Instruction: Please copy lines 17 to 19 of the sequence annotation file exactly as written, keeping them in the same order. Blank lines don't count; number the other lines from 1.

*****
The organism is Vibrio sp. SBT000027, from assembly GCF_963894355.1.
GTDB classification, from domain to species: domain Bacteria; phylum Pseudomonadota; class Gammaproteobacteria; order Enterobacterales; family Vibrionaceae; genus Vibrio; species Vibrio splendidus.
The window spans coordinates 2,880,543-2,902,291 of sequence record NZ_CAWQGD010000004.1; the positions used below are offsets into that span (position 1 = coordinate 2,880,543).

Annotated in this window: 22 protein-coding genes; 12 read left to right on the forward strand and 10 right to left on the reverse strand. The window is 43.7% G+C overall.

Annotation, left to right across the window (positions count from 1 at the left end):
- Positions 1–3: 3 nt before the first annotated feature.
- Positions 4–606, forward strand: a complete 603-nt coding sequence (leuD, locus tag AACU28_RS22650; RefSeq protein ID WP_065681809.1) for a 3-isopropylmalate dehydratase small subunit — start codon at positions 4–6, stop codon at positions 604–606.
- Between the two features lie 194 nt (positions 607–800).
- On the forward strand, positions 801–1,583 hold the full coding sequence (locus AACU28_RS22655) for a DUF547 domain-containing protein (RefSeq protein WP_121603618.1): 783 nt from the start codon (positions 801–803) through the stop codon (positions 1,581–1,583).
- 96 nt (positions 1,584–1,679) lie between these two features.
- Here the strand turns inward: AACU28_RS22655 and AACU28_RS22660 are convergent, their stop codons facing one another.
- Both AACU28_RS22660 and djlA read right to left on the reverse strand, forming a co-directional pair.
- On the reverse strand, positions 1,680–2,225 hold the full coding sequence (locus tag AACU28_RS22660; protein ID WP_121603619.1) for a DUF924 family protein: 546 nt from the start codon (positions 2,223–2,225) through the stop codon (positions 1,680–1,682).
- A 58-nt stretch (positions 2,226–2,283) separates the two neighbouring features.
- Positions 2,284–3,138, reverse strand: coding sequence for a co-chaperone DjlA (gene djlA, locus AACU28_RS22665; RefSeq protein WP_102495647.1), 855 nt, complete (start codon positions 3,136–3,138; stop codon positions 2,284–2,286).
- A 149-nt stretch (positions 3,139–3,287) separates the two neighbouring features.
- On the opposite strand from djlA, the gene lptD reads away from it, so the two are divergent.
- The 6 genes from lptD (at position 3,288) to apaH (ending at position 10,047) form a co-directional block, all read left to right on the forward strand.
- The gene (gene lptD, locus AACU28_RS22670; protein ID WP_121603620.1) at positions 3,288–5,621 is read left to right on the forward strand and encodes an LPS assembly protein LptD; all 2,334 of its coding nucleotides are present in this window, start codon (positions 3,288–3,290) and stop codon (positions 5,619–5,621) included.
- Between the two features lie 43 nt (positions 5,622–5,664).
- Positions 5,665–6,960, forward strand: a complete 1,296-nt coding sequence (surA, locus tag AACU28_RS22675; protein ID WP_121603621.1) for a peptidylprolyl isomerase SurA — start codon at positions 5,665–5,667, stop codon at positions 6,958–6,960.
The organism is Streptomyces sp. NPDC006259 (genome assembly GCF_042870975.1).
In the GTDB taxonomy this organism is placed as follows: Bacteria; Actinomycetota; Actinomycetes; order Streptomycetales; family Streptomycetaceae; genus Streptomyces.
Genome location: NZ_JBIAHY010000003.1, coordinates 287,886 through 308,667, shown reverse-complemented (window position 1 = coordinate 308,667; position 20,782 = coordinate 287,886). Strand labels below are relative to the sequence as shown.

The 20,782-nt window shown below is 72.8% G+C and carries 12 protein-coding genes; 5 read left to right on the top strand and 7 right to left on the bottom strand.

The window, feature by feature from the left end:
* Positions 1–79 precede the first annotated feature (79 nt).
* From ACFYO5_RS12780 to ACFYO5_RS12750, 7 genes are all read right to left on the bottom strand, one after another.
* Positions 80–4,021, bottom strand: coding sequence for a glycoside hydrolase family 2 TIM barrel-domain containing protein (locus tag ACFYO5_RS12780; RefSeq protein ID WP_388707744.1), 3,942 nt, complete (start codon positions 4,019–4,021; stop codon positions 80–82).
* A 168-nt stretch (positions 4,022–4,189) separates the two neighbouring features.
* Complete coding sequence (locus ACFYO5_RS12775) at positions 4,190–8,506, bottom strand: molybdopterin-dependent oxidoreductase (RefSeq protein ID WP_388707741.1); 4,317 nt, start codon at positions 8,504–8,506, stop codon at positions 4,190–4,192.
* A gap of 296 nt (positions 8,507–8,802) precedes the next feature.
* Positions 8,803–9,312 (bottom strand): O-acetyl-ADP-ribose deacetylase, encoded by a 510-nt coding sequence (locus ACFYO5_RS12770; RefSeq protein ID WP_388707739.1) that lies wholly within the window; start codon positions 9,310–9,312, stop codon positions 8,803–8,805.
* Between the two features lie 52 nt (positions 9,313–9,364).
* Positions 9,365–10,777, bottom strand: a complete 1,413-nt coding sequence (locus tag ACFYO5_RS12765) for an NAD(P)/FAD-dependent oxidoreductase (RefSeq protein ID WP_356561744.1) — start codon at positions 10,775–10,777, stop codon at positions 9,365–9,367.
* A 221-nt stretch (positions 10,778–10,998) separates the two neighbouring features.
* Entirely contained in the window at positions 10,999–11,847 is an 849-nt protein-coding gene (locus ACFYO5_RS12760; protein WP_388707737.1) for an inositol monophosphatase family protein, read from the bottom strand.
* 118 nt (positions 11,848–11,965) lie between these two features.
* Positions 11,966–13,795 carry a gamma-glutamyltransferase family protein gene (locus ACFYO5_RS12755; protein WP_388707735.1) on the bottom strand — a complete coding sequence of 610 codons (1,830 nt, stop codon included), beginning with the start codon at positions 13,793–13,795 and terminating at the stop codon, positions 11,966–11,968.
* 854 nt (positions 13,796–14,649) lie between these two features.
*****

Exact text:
- On the opposite strand from djlA, the gene lptD reads away from it, so the two are divergent.
- The 6 genes from lptD (at position 3,288) to apaH (ending at position 10,047) form a co-directional block, all read left to right on the forward strand.
- The gene (gene lptD, locus AACU28_RS22670; protein ID WP_121603620.1) at positions 3,288–5,621 is read left to right on the forward strand and encodes an LPS assembly protein LptD; all 2,334 of its coding nucleotides are present in this window, start codon (positions 3,288–3,290) and stop codon (positions 5,619–5,621) included.